I am trying to design the layout for a Bus Ticket Booking App. User is allowed to choose the seats he wishes to book. Below is the layout provided to us.

enter image description here

I am looking for some inspiration and suggestions on how to reproduce the same on Android/iOS Apps in terms of an innovative and easy way for allowing users to choose the seats they wish to book.

  • 1
    If we've answered your question, you can select the best solution so that if anyone comes across the same problem in the future, they know the course of action.
    – dnbrv
    Feb 7, 2012 at 18:42

4 Answers 4


Seat selection on mobile devices needs to fulfill several conditions:

  • Key physical features of the vehicle, such as entrances/exits and the loo (if any) need to be clearly marked.
  • All active areas must be large enough to be "pressed" easily.
  • If the content doesn't fit the screen comfortably, there must be an indicator that more is available in some direction.
  • The selection process needs to be equally usable in portrait & landscape orientation.

Therefore, here's what you need to do:

  • Draw a basic outline of a bus around the seats with proportional representation of space (icons for seats can touch each other but the total space should be equal to the space of a seat plus leg-room).
  • Increase the size of each seat icon so that it can be pressed without accidentally activating a neighboring one.
  • Remove the conductor seat from the layout & the legend unless it plays some important role in the boarding/travelling processes.
  • Increase contrast between background and elements, e.g. no dark blue text on black background.
  • Remove seat numbers from unavailable seats to avoid any confusion or add an icon of a human shape (see United Airlines example).
  • If there's no space on the screen for the legend, add a button to the bottom controls where you should have Back and Book the ticket that toggles the legend. Note: this isn't a best practice but limited screen real estate forces it.
  • If all seats don't fit in one screen, apply a gradient fading to the edge where more seats are available to cue for scrolling.
  • Make sure that landscape layout is usable.


United Airlines seat selection chart. Notice wing location, real size proportions, and the occupied seat icon.
united airlines seat selection

Potential seat selection mock-ups (portrait & landscape respectively and not to scale):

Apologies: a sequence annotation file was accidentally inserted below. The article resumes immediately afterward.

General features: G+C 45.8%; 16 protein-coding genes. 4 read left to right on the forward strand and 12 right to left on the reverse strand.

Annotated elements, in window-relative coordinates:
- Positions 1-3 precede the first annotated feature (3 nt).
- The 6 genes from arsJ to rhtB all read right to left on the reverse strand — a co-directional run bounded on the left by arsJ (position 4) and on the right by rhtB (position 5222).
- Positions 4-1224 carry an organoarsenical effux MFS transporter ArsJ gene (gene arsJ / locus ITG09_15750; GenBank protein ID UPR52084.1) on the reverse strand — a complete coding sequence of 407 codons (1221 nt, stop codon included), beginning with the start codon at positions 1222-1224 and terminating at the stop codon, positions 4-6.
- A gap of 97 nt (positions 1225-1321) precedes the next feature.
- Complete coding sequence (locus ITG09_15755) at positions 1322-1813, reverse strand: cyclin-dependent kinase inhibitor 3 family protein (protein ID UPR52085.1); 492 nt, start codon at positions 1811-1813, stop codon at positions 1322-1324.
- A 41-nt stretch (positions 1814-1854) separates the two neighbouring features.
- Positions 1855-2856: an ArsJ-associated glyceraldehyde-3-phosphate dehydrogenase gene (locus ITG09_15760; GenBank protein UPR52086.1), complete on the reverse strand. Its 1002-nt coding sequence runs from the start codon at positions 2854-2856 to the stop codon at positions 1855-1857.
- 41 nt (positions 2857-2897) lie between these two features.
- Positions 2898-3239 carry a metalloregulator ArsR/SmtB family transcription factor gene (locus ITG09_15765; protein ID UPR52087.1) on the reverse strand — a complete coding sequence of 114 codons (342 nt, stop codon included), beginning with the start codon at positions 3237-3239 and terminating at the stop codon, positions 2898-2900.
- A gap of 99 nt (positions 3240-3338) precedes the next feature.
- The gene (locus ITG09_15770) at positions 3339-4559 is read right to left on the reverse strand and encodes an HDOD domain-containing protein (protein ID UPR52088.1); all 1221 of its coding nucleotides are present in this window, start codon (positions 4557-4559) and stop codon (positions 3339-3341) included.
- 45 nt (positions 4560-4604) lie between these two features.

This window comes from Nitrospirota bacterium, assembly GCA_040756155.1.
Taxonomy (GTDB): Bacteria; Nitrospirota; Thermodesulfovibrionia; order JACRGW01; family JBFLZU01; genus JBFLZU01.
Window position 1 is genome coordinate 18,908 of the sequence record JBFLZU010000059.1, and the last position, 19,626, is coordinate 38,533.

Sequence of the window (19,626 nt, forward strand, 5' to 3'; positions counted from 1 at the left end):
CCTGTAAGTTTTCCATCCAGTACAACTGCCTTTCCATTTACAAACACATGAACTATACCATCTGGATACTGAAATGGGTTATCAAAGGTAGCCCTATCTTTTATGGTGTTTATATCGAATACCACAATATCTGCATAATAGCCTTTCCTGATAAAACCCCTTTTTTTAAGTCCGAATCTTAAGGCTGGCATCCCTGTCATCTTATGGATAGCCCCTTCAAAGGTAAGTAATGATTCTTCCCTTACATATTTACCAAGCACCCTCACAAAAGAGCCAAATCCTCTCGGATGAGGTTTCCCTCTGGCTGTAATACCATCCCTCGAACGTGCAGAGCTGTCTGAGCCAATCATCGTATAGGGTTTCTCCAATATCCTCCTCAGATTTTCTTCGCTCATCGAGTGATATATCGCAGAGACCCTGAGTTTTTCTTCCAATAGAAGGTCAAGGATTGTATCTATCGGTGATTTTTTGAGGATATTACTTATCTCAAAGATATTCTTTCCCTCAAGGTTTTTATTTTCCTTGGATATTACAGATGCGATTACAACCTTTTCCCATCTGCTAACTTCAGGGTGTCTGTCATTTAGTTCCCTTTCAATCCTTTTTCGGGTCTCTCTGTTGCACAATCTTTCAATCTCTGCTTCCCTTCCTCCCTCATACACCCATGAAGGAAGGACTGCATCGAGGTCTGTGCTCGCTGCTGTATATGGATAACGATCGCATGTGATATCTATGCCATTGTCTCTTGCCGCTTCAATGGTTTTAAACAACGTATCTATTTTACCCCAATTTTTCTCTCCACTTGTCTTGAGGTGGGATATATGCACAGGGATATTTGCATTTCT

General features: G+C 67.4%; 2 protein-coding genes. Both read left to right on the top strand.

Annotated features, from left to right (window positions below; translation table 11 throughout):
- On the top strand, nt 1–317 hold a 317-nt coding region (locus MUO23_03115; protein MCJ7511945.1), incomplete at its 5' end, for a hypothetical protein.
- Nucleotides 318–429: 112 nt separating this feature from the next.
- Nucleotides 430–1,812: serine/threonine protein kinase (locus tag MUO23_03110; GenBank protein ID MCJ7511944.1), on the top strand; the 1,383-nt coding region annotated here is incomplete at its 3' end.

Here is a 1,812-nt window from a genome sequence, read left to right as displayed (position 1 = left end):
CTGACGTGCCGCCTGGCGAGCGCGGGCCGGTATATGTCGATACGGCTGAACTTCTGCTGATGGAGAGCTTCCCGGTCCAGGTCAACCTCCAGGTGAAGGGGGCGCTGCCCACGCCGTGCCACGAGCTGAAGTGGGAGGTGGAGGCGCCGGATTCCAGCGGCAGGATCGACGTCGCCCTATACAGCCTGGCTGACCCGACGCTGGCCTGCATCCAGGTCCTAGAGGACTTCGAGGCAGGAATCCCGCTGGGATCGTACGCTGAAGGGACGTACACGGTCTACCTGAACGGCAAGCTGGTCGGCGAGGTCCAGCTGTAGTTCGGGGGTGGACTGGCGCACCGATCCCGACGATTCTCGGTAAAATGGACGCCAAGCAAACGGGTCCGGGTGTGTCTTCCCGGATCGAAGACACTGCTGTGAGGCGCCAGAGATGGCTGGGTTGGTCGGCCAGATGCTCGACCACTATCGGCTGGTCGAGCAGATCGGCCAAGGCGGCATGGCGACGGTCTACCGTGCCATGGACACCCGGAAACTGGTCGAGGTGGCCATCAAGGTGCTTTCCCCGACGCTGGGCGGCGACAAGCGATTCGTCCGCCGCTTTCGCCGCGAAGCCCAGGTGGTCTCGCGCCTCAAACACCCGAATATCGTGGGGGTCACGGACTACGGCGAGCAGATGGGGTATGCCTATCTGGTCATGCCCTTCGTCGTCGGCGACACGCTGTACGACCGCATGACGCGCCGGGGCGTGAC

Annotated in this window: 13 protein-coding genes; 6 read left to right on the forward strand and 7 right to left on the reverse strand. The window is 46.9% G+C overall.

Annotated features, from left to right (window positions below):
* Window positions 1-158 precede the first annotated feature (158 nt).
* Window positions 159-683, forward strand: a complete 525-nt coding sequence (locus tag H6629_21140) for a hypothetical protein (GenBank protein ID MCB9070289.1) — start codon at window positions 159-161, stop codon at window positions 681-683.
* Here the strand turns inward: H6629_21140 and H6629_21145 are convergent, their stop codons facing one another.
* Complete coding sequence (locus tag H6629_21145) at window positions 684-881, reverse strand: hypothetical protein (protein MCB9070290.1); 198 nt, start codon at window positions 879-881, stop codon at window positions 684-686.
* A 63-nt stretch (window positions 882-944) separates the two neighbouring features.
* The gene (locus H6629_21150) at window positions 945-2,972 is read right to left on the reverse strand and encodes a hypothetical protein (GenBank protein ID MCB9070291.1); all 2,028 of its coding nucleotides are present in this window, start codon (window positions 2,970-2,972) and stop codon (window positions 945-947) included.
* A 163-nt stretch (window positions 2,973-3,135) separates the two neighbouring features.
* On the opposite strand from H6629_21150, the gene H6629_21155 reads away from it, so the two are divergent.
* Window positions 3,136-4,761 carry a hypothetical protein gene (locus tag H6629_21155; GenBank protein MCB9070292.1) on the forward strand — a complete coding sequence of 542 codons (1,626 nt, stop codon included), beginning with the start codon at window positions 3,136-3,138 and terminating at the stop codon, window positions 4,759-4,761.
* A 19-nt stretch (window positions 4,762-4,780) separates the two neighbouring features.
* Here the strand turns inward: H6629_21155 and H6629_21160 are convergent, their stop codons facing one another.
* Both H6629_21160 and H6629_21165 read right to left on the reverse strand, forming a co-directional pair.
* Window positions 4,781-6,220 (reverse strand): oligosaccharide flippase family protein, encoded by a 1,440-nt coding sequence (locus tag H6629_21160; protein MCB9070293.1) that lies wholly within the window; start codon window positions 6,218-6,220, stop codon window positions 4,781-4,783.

enter image description here enter image description here

Mock-up for horizontal scrolling affordance:

enter image description here

  • Do you always use Comic Sans for mockups?
    – fredley
    Jan 20, 2012 at 16:06
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    Haha. It's the default font in Pencil, which I use for low-fi mockups just to convey the point.
    – dnbrv
    Jan 20, 2012 at 16:27

Think about what influences a passenger's decision process when they book a seat. Which factors influence their choice?

  • Window seat
  • Isle seat
  • Emergency exit
  • Space for wheelchair
  • Proximity to toilet
  • Proximity to travel partners
  • Etc ...

Personally unless one of these factors is relevant, I don't care where I sit - so having the seat chosen for me would provide a better experience.

I'd suggest thinking laterally. You don't need to stick to a graphical layout to allow your users to achieve their goals. Departing from this traditional format might even offer improvements.

  • 1
    I like this list of factors. 1 thing you could deduce from this is that it's not useful to display the seat number. That's only useful when you're on the bus trying to find your seat.
    – Rob
    Jan 20, 2012 at 15:21
  • @Rob: No, if not seat number then at least the row number is necessary. People have to remember where they are sitting without looking at the ticket.
    – dnbrv
    Jan 20, 2012 at 15:30

Here's my suggestion:

  • Show only 1/2 the amount of seats the bus can cater. This way, the user will have a bigger 'seat' button to click on. Users can scroll up/down to view the seats.
  • Have the legend displayed out of the seats screen; however do have it shown always at the top/bottom of the screen.
  • Provide some indicators where the features of the bus are. i.e. Doors, emergency exists, wheels, etc.
  • Provide (realistic) scaled representation of what the customers can expect in terms of size. (The aisle area seems to be like 3 seats width in your picture)
  • Use appropriate colors (depending on your customer demographics, audience culture) to show the different states of seats booking (In my cultural context, not available should be red, etc).
  • You probably need to provide more information such as the bus service number, routes, etc. to provide the context of what the user is booking for.
  • And most important of all, you should have a 'book it' button to allow reservation.

If you're still at the research phase, consider including in your web convention survey http://seatguru.com by Tripdvisor.

Users can search for a flight> when the flight appears in results, the plane is presented in an illustrated top level view> users then mouse over (impractical for iPad) seats for specific information about that particular seat. Info includes proximity to a toilet, is a TV screen in a head rest, class type and other useful info. There's also a handy inflight amenities key with clickable icons providing related details.

Some of Seatgurus features could translate well into your app.

  • Thanks a lot. yeah i am still in research stage. I will go thru the website :)
    – Harsha M V
    Jan 20, 2012 at 16:00

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